One of the chapters in my ACE Personal Training Manual is all about nutrition and the role it plays in physical fitness. We spent a week on the subject at Blue Heron Academy, talking in detail about deceptive "healthy" foods. To supplement the discussion, we were instructed to bring in a food label to scrutinize. A few of us chose granola bars—mine was a Quaker Oats Chewy 25% Less Sugar Granola Bar of the Chocolate Chip variety. According to my instructor, not so healthy. It contained a lot of processed sugars and preservatives that, when I actually looked at the label, I couldn't even pronounce. Sign #1 that it's not a healthy option. I've since learned to judge wisely.
Always read the list of ingredients. Not every granola bar is bad, you just have to hunt for the good ones. When they're good, they're really good. Especially post workout. Stay away from trans or saturated fats, and any additives like chocolate chips or "yogurt" coatings. They just add sugar. You want something with quality carb and protein counts. Remember that any post workout snack should contain a healthy portion of each. And if all else fails, make your own. So I did! I'm not completely satisfied with the recipe yet, but I'm going to share it anyway so that you can experiment with me. I scoured the internet for some healthy options and found a few that seemed promising. I took stock of what I had on hand and finagled the recipes until I had one that I thought might work.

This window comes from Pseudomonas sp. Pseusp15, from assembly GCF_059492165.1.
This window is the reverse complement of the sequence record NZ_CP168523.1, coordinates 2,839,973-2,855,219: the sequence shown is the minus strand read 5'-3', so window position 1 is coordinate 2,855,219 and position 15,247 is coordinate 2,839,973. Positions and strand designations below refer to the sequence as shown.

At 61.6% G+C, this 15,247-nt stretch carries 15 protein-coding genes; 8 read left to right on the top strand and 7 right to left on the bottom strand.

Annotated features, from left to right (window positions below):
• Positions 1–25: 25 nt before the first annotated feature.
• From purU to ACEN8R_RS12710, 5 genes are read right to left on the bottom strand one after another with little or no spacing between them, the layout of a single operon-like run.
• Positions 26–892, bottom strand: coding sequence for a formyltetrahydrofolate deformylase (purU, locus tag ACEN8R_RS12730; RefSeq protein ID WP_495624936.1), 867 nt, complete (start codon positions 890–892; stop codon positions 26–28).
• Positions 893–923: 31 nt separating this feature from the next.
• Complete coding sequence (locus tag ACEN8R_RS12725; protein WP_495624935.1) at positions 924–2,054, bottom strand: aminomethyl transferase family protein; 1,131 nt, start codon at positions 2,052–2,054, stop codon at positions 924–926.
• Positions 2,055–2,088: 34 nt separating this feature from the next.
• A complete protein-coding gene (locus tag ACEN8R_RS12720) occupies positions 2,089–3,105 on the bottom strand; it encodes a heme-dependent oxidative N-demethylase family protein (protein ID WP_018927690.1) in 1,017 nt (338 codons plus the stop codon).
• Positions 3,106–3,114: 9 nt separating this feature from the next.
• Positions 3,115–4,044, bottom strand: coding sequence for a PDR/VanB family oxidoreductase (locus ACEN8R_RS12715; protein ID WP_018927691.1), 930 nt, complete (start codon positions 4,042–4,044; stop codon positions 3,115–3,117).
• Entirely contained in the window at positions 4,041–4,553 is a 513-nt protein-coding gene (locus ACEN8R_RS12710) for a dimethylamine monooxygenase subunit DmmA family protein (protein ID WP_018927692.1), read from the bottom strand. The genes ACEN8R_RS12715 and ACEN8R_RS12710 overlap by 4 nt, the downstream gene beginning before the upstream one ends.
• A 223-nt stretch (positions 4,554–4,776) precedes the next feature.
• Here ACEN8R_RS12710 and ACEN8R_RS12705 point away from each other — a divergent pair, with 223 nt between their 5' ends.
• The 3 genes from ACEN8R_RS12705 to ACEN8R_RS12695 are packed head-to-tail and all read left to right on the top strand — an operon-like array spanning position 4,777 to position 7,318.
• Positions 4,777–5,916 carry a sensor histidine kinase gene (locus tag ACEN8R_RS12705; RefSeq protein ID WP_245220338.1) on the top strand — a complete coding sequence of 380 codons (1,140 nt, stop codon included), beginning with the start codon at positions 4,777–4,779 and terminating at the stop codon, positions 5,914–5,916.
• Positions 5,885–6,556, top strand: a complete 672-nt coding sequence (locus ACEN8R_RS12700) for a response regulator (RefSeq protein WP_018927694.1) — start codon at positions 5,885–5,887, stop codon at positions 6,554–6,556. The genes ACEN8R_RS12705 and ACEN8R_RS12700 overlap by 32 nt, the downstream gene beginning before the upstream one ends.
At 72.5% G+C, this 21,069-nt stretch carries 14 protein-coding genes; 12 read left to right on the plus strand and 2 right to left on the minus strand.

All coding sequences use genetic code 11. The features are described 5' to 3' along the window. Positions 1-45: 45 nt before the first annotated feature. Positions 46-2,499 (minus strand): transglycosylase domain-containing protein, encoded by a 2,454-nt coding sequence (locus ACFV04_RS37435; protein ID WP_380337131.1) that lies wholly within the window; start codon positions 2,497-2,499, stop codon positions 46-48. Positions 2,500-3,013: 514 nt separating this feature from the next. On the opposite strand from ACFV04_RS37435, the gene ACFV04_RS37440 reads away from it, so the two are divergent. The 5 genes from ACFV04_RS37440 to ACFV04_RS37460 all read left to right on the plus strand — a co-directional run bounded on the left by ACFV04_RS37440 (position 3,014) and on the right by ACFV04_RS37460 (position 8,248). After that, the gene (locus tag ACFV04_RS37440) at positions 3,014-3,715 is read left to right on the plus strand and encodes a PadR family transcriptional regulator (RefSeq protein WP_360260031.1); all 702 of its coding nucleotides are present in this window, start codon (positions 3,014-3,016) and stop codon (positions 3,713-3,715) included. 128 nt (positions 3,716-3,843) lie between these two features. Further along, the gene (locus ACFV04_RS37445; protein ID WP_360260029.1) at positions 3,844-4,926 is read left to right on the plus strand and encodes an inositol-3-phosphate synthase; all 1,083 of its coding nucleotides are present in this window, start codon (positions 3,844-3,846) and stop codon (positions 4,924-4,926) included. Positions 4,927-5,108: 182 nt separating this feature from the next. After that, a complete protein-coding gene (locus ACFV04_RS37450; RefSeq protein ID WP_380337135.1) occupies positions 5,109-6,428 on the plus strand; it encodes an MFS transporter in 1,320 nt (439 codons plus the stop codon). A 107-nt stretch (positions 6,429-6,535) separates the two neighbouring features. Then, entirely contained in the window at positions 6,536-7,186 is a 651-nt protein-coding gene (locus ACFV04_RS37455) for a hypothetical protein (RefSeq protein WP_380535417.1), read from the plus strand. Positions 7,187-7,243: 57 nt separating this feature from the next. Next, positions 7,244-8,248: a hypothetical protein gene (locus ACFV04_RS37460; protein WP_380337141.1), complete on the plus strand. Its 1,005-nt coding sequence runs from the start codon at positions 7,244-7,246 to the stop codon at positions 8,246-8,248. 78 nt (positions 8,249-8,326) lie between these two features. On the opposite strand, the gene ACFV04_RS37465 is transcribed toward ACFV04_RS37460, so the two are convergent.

1 tbsp. ground flax seeds
1 tbsp. wheat germ
1 tsp. salt
3/4 c. Black Cocoa Almonds, chopped
1/4 c. hazelnuts, chopped
1 tbsp. pecans, chopped
1/2 c. unsweetened shredded coconut
3/4 c. dried cherries, chopped
1/4 c. dried pomegranate seeds
1/2 c. agave nectar
Preheat your oven to 350F, then prep an 8x8" pan with a nonstick spray. Combine all ingredients, except for the agave nectar, and mix completely—after which you can add the agave. Mix until everything is covered, then press into the prepared pan. Cook for about 25 minutes. Let the bars cool in the pan for a bit, but not completely as that might make them really hard to cut. When you do cut them, they'll be slightly warm and prone to falling apart. Just press them back together as you move the bars from pan to counter to finish cooling. Wrap individually with plastic to store.
Admittedly, these are less of a granola bar and more of a fruit and nut bar. And forget about the nonstick spray, I'm thinking parchment paper is the way to go. It should eliminate a few useless calories and make it easier to remove the bars from the pan. Speaking of calories, I put the recipe into MyFitnessPal and discovered that each bar has 282 calories, 37 carbs, 16 grams of fat and only 3 grams of protein. Not good, but better considering everything is somewhat natural. Still, I think I can change those numbers with a few tweaks. Tomorrow: Granola bars, dissected.